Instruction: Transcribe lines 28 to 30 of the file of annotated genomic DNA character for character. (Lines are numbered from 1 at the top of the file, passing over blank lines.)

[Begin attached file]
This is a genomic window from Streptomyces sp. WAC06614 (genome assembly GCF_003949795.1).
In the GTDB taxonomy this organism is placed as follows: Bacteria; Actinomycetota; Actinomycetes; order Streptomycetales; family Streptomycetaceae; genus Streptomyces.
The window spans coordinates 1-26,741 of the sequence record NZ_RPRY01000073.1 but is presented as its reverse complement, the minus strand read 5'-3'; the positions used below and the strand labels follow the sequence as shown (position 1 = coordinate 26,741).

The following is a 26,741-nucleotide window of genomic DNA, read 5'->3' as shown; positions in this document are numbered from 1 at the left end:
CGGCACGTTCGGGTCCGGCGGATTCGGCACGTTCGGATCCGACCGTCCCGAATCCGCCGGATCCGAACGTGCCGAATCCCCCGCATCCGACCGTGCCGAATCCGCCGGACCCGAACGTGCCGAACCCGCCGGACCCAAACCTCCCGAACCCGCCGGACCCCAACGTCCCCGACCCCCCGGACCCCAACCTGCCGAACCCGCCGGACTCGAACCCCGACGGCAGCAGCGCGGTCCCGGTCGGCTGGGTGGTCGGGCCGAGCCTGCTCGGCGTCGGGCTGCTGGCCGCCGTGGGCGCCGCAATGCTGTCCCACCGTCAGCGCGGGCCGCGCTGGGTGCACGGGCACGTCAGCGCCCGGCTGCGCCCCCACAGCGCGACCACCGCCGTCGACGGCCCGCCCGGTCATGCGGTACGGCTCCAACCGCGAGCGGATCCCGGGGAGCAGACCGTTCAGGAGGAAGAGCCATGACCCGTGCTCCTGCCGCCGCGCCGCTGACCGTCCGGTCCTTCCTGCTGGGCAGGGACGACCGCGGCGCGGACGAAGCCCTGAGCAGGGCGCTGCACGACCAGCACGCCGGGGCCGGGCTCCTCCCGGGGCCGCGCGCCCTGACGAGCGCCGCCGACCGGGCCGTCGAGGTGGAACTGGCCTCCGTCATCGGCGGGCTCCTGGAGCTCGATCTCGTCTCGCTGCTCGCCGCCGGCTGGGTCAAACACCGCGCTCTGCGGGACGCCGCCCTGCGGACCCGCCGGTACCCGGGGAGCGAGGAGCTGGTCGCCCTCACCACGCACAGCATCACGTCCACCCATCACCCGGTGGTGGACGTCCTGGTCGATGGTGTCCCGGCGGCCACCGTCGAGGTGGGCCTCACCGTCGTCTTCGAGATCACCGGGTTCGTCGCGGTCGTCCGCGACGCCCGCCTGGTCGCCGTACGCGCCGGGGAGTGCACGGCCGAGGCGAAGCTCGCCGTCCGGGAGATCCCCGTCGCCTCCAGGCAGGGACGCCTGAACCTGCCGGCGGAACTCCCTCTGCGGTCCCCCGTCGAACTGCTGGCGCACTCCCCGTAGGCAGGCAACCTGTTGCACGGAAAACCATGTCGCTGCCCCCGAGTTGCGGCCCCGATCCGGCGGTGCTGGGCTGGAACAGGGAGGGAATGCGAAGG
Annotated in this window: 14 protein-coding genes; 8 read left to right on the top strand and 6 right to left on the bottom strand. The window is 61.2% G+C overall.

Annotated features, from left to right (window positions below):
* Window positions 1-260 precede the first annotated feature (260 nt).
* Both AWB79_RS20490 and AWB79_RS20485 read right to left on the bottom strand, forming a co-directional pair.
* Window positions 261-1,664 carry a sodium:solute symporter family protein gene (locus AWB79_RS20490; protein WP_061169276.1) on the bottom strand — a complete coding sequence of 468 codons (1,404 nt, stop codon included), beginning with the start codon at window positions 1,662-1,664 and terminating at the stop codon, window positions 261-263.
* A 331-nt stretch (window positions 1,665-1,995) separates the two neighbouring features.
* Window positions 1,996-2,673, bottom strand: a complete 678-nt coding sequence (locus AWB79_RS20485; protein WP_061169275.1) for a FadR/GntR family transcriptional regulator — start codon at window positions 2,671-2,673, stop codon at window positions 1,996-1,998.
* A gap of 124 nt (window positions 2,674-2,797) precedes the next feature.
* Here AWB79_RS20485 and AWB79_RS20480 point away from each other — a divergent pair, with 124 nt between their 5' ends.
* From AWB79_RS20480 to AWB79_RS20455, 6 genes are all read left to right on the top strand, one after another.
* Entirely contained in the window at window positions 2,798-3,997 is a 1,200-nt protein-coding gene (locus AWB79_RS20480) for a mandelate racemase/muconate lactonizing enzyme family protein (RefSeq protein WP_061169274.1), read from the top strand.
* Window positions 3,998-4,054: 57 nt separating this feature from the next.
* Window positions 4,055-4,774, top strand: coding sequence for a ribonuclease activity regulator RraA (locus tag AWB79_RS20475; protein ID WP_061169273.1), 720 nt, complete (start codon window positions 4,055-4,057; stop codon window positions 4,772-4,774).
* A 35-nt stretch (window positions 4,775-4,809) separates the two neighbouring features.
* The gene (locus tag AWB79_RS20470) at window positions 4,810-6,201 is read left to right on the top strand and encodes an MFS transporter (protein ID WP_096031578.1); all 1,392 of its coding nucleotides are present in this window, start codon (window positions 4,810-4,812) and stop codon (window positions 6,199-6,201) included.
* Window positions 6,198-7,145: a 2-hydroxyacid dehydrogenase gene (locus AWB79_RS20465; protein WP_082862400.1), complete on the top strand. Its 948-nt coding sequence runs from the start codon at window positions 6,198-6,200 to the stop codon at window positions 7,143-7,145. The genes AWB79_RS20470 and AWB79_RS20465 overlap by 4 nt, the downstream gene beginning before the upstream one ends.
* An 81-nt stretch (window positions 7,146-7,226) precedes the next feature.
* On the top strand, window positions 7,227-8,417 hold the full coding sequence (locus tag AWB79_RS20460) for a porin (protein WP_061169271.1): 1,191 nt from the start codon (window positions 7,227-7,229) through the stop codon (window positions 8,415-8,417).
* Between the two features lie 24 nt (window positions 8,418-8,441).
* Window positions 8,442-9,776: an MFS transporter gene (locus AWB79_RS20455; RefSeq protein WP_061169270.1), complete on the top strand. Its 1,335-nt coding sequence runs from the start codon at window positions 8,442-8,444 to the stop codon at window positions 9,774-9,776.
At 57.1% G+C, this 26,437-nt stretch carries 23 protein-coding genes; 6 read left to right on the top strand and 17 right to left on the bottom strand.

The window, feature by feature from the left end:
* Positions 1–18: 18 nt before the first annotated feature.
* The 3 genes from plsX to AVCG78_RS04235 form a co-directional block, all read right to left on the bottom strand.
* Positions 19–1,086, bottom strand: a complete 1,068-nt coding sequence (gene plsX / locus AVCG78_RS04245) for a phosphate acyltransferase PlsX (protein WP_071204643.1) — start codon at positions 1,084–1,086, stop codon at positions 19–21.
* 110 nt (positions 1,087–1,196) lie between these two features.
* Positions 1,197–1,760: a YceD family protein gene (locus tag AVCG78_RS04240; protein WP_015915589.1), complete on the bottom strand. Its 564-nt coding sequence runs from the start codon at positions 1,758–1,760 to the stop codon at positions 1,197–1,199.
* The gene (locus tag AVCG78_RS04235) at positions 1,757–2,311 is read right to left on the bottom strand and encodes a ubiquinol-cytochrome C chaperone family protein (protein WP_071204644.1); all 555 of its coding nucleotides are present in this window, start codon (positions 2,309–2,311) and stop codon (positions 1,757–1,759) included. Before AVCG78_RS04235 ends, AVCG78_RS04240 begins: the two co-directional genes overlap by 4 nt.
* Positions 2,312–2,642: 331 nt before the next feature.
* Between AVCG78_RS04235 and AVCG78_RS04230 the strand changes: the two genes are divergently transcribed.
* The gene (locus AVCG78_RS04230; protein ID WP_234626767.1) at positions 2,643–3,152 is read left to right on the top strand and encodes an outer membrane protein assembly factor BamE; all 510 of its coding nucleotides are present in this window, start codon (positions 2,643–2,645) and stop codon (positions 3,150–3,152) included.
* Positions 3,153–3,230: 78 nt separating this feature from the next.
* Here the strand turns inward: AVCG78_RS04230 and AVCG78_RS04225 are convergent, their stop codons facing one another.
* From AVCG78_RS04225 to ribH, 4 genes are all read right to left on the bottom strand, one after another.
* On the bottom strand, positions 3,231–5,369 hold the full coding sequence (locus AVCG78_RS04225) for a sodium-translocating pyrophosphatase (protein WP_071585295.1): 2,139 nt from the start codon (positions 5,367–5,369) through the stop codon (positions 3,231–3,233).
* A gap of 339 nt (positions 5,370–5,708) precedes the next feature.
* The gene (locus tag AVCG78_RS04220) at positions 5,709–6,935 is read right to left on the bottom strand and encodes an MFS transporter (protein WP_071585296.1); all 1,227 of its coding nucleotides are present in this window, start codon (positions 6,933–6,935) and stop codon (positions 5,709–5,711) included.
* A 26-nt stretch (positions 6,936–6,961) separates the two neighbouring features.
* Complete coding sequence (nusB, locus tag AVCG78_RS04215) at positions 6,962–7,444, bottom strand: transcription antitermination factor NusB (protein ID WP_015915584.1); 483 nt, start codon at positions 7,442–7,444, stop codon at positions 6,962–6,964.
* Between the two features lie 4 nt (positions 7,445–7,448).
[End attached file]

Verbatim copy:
* Positions 1–18: 18 nt before the first annotated feature.
* The 3 genes from plsX to AVCG78_RS04235 form a co-directional block, all read right to left on the bottom strand.
* Positions 19–1,086, bottom strand: a complete 1,068-nt coding sequence (gene plsX / locus AVCG78_RS04245) for a phosphate acyltransferase PlsX (protein WP_071204643.1) — start codon at positions 1,084–1,086, stop codon at positions 19–21.